Winchester. This was in 1730 or thereabouts, and the ground was 
surveyed by Eobert Brooks, 1731 and 1732. In addition to the 
Germans and Quakers who first came, there also came many Irish 
and Scotch-Irish from Lancaster County, in Pennsylvania, who 
settled along Back Creek and Opecquon. The route taken by these 
early settlers to reach the valley was from the neighborhood of 
York, in Pennsylvania, down through Maryland, striking the Poto- 
mac at the old Pack-Horse Ford, a mile east of Shepbardstown, 
which at that date was simply a portion of the Indian trail, but 
which was the great northern and southern highway of the Indians 
for, possibly, centuries, along which hostile tribes had marched and 
camped, the Delavvares going southward, the Catawbas and Shawnees 
going northward, frequent warlike excursions being made into this 
country. Much the greater part of the country between what is 
called the Little North Mountain and the Shenandoah Eiver, at 
the first settling of the valley, was one vast prairie, covered with 
luxurious grass and wild strawberry vines, and even the sides of 
the mountains were covered with wild pea vines, which afforded 
the finest possible pasturage for wild animals, such as buffalo, elk, 

1 "Several respectable individuals of the Quaker Society thought it unjust to 
take possession of this valley without making the Indians some compensation 
for their right. Measures were adopted to effect this great object. But upon 
inquiry no particular tribe could be found who pretended to have any prior 
claim to the soil. It was considered the common hunting ground of various 
tribes, and not claimed by any particular nation who had authority to sell. This 
information was communicated to the author by two aged and highly respecta- 
ble men of the Friends' Society, Isaac Brown and Lewis Neill, each of them 
upwards of eighty years of age, and both residents of the County of Frederick. 
In confirmation of this statement, a letter was written by Thomas Chaulkly to 
the Monthly Meeting on Opecquon on the 21st 5th Mo., 1738. . . . This excel- 
lent letter from this good man proves that the Quakers were among our earliest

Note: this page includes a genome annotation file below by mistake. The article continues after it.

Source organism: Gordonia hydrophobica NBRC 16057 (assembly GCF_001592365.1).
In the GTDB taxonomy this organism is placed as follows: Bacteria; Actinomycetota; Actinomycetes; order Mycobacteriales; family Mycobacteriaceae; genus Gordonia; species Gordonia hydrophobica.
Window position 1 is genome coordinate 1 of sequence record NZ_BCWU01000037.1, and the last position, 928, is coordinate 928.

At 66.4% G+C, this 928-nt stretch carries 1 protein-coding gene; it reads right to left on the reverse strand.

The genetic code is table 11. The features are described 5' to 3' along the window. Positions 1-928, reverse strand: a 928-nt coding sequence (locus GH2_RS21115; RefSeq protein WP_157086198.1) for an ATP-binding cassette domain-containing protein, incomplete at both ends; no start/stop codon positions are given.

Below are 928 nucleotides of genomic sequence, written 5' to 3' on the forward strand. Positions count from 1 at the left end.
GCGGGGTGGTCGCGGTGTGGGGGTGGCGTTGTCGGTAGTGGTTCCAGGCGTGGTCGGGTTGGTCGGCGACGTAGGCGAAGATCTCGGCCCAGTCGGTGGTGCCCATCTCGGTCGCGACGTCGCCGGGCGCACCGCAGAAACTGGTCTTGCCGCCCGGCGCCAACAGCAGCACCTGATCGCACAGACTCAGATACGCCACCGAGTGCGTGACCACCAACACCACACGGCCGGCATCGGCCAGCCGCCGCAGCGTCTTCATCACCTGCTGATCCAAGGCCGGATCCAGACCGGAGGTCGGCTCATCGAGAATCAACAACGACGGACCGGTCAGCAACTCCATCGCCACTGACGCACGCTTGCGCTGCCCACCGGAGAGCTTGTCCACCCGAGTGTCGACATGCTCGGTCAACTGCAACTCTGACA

settlers, and that this class of people were early disposed to do justice to the 
natives of the country." (Kercheval.) 


deer, etc., at that time very plentiful. Only along the streams and 
watercourses was good timber to be found, hence the early settlers 
chose their homes close to the borders of the streams, that they 
might secure wood and water in conjunction with their prairie 
lands.' At this time the Indians roamed at will over these prairies. 

1 " At this period timber was so scarce that the settlers were compelled to cut 
small saplings to inclose their fields. The prairie produced grass five or six feet 
high ; and even our mountains and hills were covered with a rich growth. . . . 
From this state of the country, many of our first settlers turned their attention 
to raising large herds of horses, cattle, hogs, etc. Many of them became ex- 
pert, hardy and adventurous hunters, and depended chiefly for support and 
money-making on the sale of skins and furs. The first houses erected by the 
primitive settlers were log cabins, with covers of split clapboards, and weight 
poles to keep them in place. They were frequently seen with earthen floors ; 
or if wooden floors were used, they were made of split puncheons a little 
smoothed with the broad-axe. There were, however, a few framed and stone 
buildings erected previous to the war of the revolution. When improvement 
began, the most general mode of building was with hewn logs, a shingle roof 
and plank floor, the plank cut out with the whip-saw. The dress of the early 
settlers was of the plainest materials, generally of their own manufacture ; the 
men's coats were generally made with broad backs, and straight short skirts, 
with pockets on the outside having large flaps. The waistcoats had skirts nearly 
half-way down to the knees and very bi'oad pocket-flaps. The breeches were so 
short as barely to reach the knee, with a band surrounding the knee fastened 
with either brass or silver buckles. The stocking was drawn up under the knee- 
band and tied with a red or blue garter below the knee so as to be seen. The 
shoes were of coarse leather, with straps fastened with either brass or silver 
buckles. The hat was either of wool or fur, with a round crown not exceeding 
three or four inches high, with a broad brim. The neck encased in a white 
linen stock fastened at the back with a buckle. The female dress was generally 
a short gown and petticoat, made of the plainest materials; they were often 
seen with bare feet and arms. They usually labored with the men in the fields 
during the busy seasons. Furniture was of the simplest kind, that for the table 
consisted of a few pewter dishes, plates, and spoons, but mostly of wooden bowls, 
trenchers, and noggins, or of gourds and squashes. In the whole display of 
furniture china and silver were unknown. The hunting-shirt was universally